Raiders' Gareon Conley discusses 'scary' neck injury, quick rebound

Raiders' Gareon Conley discusses 'scary' neck injury, quick rebound

ALAMEDA – Gareon Conley was strapped to a stretcher on Monday, with helmet still on and his facemask taken off. He was loaded onto a cart and, even though he threw a thumb up before exited the Oakland Coliseum field of play, there was real concern for his safety.

The Raiders cornerback got hit on top of his helmet by Johnathan Abram’s knee and thigh during Monday night’s victory over Denver, seeming to compress his neck. Conley was on the turf for a long time, admittedly fearful that he had suffered a significant injury.

“It was scary,” Conley said Friday. “I didn’t want to get up initially, but I knew I was good once some time passed. After a while, my neck didn’t really hurt.”

That didn’t stop trainers from exercising extreme caution. Conley wanted to walk off the field, but that wasn’t an option. Chances were not taken based on how Conley felt.

“It was precautionary,” Conley said. “I had to follow protocol.”

Conley knew quickly he would be all right but understood those around him didn’t. It was a scary scene from a distance and must’ve been hard on loved ones watching from the seats or on TV.

“That’s more scary for my family,” Conley told reporters. “I don’t want my family to think it’s something more than what it is … But I understand (the trainers’) side, too. It was just precautionary, so I just followed the instructions.”

Conley’s neck was examined further at an area hospital and after doctors looked at the imaging, he was cleared to return to Oakland Coliseum and eventually head home.

Head coach Jon Gruden received good news on Monday night, that Conley would be okay.

Conley was back to normal in no time. He has been a limited practice participant all week and is formally questionable to play Sunday against Kansas City, but Conley’s fully expected to start against the Chiefs.

“I think he looks good,” Gruden said. “Thankfully really happy to say he’s okay to start with, but he’s a tough guy and he had a good week of practice.”

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His friends and teammates were as worried as others were initially, and are thrilled to see him back in action right away.

“When you see a guy in a situation where they’re carted off, you pray and hope everything’s okay,” cornerback Daryl Worley said. “It’s a blessing that he’s able to walk it off and step on the field this week.”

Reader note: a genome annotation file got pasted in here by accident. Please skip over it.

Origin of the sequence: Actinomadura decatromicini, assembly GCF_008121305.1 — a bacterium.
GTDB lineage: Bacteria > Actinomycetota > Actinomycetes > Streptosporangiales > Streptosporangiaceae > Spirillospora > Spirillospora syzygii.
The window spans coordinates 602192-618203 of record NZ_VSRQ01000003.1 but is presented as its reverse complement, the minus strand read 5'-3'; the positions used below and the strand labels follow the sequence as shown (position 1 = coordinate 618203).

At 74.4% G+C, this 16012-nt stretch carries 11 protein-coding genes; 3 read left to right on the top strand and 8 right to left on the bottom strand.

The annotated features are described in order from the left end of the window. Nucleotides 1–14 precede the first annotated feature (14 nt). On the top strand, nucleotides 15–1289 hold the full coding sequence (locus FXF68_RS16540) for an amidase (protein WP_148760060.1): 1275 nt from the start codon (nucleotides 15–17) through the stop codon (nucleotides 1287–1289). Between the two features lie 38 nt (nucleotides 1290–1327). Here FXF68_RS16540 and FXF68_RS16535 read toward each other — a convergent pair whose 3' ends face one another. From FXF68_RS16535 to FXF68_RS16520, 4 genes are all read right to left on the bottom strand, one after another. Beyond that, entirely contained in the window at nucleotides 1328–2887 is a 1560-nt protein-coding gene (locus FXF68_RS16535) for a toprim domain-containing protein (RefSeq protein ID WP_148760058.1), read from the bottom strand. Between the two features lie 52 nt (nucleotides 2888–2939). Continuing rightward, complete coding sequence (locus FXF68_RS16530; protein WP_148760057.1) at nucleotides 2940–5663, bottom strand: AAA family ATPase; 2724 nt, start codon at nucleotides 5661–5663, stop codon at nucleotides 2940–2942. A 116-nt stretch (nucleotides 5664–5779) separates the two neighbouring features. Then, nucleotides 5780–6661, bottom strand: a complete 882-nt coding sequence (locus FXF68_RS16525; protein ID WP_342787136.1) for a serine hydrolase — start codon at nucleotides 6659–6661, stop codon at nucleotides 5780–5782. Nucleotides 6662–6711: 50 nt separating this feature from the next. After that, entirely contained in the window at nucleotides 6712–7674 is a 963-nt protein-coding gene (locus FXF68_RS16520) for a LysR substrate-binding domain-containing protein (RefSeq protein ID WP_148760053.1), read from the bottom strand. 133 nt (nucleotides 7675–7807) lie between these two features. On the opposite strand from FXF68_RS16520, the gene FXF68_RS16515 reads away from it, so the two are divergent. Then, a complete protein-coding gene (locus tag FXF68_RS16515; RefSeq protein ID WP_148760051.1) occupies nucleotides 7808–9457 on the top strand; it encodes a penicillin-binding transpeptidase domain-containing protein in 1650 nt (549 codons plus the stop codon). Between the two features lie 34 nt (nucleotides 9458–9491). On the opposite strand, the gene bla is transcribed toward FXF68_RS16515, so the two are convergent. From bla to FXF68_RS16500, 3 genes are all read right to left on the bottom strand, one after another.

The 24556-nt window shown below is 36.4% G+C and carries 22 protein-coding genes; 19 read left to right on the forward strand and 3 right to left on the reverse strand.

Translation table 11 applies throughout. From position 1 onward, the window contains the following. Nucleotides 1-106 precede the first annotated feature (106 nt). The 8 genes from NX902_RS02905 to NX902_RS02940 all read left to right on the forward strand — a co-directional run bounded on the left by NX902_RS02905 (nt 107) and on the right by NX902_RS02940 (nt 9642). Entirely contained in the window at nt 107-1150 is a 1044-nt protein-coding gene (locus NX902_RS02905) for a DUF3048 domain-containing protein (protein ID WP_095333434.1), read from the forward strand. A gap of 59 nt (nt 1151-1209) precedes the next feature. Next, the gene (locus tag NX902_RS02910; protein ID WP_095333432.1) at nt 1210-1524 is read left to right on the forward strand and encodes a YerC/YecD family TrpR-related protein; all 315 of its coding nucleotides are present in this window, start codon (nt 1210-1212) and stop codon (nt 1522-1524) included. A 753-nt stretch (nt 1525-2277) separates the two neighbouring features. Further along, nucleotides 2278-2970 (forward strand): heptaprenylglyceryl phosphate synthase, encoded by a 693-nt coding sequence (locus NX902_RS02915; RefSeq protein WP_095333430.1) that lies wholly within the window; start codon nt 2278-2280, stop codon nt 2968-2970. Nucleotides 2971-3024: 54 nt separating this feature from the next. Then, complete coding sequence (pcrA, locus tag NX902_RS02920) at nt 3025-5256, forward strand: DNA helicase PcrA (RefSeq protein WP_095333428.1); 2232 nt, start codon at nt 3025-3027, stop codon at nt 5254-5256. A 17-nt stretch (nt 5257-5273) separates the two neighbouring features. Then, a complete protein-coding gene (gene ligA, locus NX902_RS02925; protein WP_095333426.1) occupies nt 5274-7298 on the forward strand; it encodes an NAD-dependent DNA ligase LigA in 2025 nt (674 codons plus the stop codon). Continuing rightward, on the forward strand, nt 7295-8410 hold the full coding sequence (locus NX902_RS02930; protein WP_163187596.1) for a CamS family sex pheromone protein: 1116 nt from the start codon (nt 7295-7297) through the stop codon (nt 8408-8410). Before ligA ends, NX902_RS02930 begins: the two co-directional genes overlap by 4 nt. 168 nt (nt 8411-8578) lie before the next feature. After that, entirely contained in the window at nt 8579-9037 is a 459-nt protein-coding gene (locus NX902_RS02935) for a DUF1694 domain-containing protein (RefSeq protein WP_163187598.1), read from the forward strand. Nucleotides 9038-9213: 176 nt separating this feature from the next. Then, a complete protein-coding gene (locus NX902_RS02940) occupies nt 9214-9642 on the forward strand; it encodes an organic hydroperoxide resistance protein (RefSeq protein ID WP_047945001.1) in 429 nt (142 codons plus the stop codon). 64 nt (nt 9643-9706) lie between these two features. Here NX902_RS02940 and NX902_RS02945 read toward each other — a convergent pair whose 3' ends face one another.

Raiders' Rodney Hudson ranked among best interior linemen in ESPN poll

Raiders' Rodney Hudson ranked among best interior linemen in ESPN poll

The Raiders have seen massive roster turnover over the past few seasons since coach Jon Gruden and general manager Mike Mayock took over control of the organization.

But one stalwart throughout the adapting lineup has been veteran center Rodney Hudson. And with good reason, as ESPN recently ranked Hudson as the sixth-best interior offensive lineman in the NFL.

Anyone who has followed the Raiders over the past half-decade can tell you that Hudson has been an impeccable leader of the team's entire offensive linemen, helping run the offense along with quarterback Derek Carr.

[RELATED: Bill Callahan's 'dumbest team in America' rant sealed his Raiders fate]

Hudson has been especially proficient in pass protection, where he ranked either first or second every season in Pro Football Focus' pass-blocking grades from 2014-19. The Florida State product also came in at No. 99 on PFF's All-Decade top 101.

Hudson signed a three-year, $33.75 million extension with the Raiders in Aug. of 2019, making him the highest-paid center in the NFL. Given all the evidence above, Hudson clearly has earned it with his play for the Silver and Black.

[SPORTS UNCOVERED: Listen to the latest episode]

Raiders' Henry Ruggs had lowest drop rate among first-round receivers

Raiders' Henry Ruggs had lowest drop rate among first-round receivers

Henry Ruggs had plenty of qualities that warranted being the first wide receiver off the board in April's draft.

Top-of-the-line speed, eye-popping athleticism and solid production at one of the nation's best collegiate programs made Ruggs an easy choice for Raiders general manager Mike Mayock and coach Jon Gruden.

Pro Football Focus provided more evidence to support Ruggs' case, as he ended his time at Alabama with the lowest drop rate among the six wideouts taken in this year's first round.

[SPORTS UNCOVERED: Listen to the latest episode]

The speedster averaged 19.5 yards per touch over his junior season, making the most of every opportunity with the Crimson Tide in 2019. Although he caught just 40 passes last season, seven went for touchdowns, with Ruggs adding a 75-yard touchdown run (pass was caught behind the line of scrimmage) during a win over New Mexico State.

[RELATED: Would Raiders have won SB XXXVII if Robbins had played?]

Over his entire career in Tuscaloosa, 24 of his 98 receptions resulted in touchdowns.

The Raiders will need Ruggs' sure hands right away, as quarterback Derek Carr hopes to get the Raiders off to a strong start in the franchise's inaugural season in Las Vegas.